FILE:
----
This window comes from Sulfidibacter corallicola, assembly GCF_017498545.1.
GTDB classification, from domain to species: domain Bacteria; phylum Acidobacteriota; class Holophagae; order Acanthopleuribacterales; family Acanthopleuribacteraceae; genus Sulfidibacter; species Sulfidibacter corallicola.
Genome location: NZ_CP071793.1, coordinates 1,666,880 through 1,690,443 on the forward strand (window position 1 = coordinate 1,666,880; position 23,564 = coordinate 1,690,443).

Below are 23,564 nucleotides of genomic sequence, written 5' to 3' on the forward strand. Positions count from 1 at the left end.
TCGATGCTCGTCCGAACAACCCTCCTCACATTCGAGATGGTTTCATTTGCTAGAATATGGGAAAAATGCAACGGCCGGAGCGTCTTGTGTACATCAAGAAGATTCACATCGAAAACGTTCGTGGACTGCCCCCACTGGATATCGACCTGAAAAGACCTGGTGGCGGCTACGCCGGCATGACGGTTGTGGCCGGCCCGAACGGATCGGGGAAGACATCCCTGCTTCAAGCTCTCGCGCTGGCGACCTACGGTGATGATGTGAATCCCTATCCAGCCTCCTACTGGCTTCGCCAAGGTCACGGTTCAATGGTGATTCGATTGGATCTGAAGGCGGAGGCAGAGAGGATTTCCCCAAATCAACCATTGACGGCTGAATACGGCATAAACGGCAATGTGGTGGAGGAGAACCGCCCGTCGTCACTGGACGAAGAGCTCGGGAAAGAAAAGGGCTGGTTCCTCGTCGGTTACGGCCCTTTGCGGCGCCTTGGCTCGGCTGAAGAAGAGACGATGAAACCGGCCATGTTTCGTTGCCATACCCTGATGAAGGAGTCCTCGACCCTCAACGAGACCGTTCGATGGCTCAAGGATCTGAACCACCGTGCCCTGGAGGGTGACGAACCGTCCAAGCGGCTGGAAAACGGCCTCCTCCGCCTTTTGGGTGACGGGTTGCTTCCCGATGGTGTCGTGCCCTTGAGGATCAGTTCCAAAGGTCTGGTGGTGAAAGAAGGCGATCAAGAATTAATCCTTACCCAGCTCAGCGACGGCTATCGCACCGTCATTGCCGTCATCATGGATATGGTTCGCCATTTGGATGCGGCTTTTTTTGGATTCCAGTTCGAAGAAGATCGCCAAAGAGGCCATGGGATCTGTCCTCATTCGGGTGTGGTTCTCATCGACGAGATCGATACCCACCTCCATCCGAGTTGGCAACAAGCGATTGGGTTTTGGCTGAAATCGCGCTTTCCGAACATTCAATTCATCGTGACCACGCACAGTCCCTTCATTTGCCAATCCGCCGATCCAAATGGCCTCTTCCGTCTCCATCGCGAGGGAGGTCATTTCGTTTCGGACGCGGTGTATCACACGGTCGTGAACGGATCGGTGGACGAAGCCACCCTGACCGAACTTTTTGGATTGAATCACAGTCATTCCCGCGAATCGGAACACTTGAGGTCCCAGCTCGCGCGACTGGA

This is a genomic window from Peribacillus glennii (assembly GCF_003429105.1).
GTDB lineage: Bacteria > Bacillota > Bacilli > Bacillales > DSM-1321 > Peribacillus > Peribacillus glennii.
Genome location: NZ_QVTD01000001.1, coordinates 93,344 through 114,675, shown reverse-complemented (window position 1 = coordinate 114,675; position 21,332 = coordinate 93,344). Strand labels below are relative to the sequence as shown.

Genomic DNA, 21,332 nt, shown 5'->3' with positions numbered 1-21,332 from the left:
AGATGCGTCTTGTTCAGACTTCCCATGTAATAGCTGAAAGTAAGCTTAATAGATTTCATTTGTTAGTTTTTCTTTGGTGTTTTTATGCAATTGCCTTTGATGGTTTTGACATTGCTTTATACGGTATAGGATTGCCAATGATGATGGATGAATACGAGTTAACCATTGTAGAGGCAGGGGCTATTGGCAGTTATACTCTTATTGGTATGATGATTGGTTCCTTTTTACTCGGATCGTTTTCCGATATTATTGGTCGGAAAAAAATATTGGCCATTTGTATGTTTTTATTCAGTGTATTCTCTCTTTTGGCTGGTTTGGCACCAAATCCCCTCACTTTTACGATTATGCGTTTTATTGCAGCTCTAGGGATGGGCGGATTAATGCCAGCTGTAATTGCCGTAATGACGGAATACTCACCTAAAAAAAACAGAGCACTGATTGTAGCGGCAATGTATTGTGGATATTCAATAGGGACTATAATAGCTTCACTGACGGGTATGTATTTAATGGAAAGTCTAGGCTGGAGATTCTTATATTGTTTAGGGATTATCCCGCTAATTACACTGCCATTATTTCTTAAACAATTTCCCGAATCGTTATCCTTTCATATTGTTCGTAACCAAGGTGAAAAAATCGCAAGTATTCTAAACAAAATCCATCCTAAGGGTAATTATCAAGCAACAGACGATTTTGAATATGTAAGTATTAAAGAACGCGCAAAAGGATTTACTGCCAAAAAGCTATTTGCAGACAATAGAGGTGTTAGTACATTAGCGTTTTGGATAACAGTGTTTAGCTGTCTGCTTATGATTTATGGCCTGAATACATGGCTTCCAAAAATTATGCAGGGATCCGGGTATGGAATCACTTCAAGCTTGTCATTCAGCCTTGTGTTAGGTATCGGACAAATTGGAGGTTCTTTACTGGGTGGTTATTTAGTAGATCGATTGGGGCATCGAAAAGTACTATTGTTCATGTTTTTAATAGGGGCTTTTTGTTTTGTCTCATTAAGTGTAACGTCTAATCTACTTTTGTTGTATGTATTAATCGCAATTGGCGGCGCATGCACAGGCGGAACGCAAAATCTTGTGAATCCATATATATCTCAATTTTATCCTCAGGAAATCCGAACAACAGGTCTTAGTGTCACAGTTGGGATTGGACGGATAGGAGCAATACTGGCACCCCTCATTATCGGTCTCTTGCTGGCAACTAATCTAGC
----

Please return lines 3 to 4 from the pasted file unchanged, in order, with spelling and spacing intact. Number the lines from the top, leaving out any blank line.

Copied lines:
Genome location: NZ_CP071793.1, coordinates 1,666,880 through 1,690,443 on the forward strand (window position 1 = coordinate 1,666,880; position 23,564 = coordinate 1,690,443).

Below are 23,564 nucleotides of genomic sequence, written 5' to 3' on the forward strand. Positions count from 1 at the left end.